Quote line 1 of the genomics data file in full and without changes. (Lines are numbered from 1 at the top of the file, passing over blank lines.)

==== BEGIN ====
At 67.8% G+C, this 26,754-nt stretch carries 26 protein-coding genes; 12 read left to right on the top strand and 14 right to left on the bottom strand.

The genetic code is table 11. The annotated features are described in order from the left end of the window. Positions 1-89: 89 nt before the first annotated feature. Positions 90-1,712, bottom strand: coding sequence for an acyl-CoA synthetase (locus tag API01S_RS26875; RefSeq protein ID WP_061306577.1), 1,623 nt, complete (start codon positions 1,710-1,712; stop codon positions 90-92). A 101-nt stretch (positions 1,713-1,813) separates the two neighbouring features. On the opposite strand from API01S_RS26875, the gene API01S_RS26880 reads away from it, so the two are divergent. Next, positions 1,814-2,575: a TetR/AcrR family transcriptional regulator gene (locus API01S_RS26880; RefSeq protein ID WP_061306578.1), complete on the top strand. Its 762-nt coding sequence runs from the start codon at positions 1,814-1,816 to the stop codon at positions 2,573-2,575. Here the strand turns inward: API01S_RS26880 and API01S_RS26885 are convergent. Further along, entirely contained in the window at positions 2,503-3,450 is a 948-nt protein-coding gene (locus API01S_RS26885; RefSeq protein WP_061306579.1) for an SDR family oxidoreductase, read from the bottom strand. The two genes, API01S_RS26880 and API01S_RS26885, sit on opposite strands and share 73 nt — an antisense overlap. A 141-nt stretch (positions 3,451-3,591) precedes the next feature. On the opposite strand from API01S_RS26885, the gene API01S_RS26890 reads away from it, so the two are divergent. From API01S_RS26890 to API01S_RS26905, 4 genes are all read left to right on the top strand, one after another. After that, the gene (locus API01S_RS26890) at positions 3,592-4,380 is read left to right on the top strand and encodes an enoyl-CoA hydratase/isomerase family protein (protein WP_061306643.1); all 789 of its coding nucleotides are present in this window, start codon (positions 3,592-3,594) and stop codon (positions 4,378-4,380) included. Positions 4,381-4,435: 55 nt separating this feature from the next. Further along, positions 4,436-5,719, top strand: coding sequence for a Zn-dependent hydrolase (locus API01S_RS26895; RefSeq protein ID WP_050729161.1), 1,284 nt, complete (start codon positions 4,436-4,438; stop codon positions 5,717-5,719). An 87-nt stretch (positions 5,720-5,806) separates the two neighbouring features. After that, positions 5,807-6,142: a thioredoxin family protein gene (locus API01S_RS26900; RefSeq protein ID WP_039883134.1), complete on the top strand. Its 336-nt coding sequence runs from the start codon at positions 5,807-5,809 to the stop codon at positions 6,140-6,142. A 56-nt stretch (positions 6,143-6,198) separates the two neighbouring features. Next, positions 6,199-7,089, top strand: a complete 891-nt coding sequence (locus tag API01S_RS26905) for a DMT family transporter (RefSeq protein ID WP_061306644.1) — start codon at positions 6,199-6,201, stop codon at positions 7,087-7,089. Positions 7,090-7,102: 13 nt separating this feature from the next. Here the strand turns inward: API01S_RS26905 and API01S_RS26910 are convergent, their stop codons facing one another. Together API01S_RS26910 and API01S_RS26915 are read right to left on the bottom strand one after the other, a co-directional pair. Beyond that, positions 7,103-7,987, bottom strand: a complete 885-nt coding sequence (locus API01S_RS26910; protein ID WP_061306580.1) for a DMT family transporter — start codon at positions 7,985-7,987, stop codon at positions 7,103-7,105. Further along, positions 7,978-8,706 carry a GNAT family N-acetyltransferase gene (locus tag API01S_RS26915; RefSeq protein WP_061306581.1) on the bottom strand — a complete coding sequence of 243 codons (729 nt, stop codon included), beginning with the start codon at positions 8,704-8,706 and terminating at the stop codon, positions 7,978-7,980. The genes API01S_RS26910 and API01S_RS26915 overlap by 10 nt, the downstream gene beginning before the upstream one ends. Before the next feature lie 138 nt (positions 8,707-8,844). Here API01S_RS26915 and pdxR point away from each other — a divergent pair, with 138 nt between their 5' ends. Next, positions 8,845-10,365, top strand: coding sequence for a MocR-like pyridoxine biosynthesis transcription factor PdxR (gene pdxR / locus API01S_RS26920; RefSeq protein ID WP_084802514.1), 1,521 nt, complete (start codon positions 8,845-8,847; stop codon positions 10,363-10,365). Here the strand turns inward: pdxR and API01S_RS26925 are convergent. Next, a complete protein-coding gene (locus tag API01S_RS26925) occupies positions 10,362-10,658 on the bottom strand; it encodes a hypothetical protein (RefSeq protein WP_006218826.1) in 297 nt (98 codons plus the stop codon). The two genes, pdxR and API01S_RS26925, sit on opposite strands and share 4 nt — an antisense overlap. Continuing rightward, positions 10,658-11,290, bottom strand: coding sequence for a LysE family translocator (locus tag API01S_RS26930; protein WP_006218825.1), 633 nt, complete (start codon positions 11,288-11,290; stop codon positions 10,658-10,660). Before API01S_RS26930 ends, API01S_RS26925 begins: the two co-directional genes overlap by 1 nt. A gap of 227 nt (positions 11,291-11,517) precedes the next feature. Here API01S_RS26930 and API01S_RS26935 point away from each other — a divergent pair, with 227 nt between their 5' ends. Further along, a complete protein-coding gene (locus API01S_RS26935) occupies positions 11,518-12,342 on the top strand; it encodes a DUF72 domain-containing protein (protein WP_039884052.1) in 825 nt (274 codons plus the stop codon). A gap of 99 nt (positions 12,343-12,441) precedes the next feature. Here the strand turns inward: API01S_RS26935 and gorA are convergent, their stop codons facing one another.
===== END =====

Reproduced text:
At 67.8% G+C, this 26,754-nt stretch carries 26 protein-coding genes; 12 read left to right on the top strand and 14 right to left on the bottom strand.